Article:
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Self-motivated Anthony Davis Meets College Coach

Posted Dec 11, 2013

The 49ers right tackle played for Rutgers-turned-Tampa Bay Buccaneers coach Greg Schiano as a collegian.


Anthony Davis pushes opposing pass rushers off the line of scrimmage, sometimes spilling them off to the sideline or driving them straight into the ground.

Safe to say the 49ers right tackle plays with a mean streak.

Quarterback Colin Kaepernick said Wednesday that his front-side protector “has been playing his butt off,” then employed the word “phenomenal” to describe Davis’ performance in 2013. Jim Harbaugh chose “outstanding” and added that Davis is playing at a “top-lineman kind of level.”

It’s worth asking then: What drives San Francisco’s premier offensive lineman?

“Being the best I can be,” Davis said.

Which leads us to Greg Schiano, Davis’ coach at Rutgers University and now the head man of the Tampa Bay Buccaneers, the 49ers Week 15 opponent. The teams meet on Sunday in Florida.

Schiano, from afar, has smiled along with Davis’ first four NFL seasons.

“He’s just continued to improve,” Schiano said Wednesday on a conference call with Bay Area reporters. “I watch him play, I’m proud of the way he’s performing and I’m proud of the way he’s been successful out there.

“I root for him unless we’re playing him. This is the one time we’re playing him, so we’ll do our best to negate all of his abilities, but he’s a special player.”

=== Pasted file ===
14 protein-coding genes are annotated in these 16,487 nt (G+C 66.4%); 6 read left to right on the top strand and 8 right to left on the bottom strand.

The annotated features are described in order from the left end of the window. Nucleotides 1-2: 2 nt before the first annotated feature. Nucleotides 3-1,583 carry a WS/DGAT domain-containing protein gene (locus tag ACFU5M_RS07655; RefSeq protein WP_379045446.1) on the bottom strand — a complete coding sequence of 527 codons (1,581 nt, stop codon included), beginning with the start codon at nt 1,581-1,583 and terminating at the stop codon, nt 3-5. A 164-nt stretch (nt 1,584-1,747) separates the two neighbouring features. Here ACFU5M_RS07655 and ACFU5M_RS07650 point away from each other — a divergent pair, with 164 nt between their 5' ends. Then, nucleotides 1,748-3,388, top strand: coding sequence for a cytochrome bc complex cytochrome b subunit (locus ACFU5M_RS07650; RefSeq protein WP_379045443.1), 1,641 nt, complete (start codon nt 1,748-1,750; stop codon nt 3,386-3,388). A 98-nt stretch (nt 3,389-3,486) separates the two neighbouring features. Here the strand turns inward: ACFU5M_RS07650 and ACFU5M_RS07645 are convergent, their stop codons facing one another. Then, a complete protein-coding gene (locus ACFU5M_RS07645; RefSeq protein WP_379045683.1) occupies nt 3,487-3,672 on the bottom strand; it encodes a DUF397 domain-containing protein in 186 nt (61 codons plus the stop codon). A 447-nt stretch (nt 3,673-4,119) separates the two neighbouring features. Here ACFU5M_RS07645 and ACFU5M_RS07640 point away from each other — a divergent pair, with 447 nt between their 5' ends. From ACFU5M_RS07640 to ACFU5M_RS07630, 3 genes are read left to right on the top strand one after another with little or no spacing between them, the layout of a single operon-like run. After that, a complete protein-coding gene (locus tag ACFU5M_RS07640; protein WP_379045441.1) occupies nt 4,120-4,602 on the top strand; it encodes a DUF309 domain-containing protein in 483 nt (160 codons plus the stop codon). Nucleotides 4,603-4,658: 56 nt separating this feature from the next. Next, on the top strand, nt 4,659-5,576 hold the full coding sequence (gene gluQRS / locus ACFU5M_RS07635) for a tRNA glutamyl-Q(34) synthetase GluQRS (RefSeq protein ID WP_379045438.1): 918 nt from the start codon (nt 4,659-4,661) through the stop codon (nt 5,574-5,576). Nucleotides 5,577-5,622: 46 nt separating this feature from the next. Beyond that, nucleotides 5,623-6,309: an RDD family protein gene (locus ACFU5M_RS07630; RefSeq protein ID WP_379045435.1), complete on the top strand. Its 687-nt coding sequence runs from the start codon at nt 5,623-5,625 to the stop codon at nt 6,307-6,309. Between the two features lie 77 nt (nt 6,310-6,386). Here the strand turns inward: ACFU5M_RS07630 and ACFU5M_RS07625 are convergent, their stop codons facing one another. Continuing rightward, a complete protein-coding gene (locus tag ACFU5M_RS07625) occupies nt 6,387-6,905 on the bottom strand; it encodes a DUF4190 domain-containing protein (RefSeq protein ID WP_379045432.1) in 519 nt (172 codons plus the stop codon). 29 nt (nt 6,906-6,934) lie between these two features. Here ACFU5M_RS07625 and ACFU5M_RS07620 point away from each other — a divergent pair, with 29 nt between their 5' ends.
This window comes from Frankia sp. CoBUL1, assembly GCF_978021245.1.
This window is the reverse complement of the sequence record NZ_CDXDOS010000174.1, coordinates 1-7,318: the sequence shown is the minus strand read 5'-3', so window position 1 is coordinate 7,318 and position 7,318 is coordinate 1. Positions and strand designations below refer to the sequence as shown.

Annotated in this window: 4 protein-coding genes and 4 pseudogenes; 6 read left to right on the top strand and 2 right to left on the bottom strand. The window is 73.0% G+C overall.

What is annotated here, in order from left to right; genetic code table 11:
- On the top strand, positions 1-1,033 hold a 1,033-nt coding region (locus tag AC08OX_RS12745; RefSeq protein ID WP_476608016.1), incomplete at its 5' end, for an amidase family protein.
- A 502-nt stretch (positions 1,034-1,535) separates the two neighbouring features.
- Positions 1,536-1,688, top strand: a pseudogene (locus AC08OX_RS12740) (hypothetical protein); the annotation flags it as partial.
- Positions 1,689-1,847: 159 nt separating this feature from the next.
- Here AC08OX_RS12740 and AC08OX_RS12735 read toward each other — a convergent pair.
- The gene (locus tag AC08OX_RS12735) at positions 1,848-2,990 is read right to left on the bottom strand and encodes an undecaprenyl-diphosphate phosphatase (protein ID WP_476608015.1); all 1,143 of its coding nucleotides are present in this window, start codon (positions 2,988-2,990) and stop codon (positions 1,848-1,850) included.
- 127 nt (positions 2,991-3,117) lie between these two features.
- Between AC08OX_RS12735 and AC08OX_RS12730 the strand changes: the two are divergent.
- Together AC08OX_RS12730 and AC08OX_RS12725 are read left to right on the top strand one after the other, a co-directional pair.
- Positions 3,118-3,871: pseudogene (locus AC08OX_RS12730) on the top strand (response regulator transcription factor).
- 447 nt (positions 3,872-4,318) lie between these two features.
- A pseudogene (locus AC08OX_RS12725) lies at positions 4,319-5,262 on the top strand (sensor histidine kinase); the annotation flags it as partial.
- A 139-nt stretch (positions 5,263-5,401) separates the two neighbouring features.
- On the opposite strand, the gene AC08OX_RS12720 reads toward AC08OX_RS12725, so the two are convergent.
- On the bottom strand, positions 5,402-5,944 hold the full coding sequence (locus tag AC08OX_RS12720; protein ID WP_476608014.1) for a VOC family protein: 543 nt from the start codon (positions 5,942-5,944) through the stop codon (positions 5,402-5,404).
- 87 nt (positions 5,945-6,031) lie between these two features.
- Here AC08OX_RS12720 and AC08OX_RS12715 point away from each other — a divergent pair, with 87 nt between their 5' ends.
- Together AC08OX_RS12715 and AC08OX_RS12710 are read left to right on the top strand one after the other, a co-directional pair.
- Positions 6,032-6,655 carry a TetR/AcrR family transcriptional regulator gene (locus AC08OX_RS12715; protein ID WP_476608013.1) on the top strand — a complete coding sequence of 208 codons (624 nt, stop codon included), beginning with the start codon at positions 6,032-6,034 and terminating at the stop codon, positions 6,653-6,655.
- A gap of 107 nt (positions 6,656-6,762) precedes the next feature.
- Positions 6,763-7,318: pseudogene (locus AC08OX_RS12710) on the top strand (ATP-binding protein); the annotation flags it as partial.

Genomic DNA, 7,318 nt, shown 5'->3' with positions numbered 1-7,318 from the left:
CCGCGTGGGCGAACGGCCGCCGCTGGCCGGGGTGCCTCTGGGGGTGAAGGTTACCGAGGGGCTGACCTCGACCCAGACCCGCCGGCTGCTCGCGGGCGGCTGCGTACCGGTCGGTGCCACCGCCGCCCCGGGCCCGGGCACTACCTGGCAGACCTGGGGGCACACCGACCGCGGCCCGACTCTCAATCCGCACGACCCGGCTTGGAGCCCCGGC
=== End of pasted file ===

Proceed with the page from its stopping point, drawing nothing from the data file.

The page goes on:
Those inside the game – and therefore in the know – cite Davis’ athleticism for a man of his stature: 6 feet, 5 inches, 323 pounds.

But his mentality seems to match his physicality.

The self-motivated Davis said he doesn’t need a coach to fire him up to play football. It makes sense then that his three seasons at Rutgers weren’t the smoothest.

“It was a learning experience,” he said. “If you can make it there under (Schiano), you can make it anywhere.”

Davis did acknowledge that his college coach “did his best” during his collegiate career.

Schiano, for his part, said he had Davis’ best interests in mind.

“I know I got under his skin sometimes,” Tampa Bay’s second-year coach said of his former pupil. “I’ve worked for some great people, and they’ve all said the same thing. Don’t worry about the five or 10 years while you’re coaching them or just after. Be concerned 20 years down the road. Do they thank you and respect you?

“And I hope that’s what Anthony will feel because I did push him, but I love him and I think he’s a great player and a great person.”

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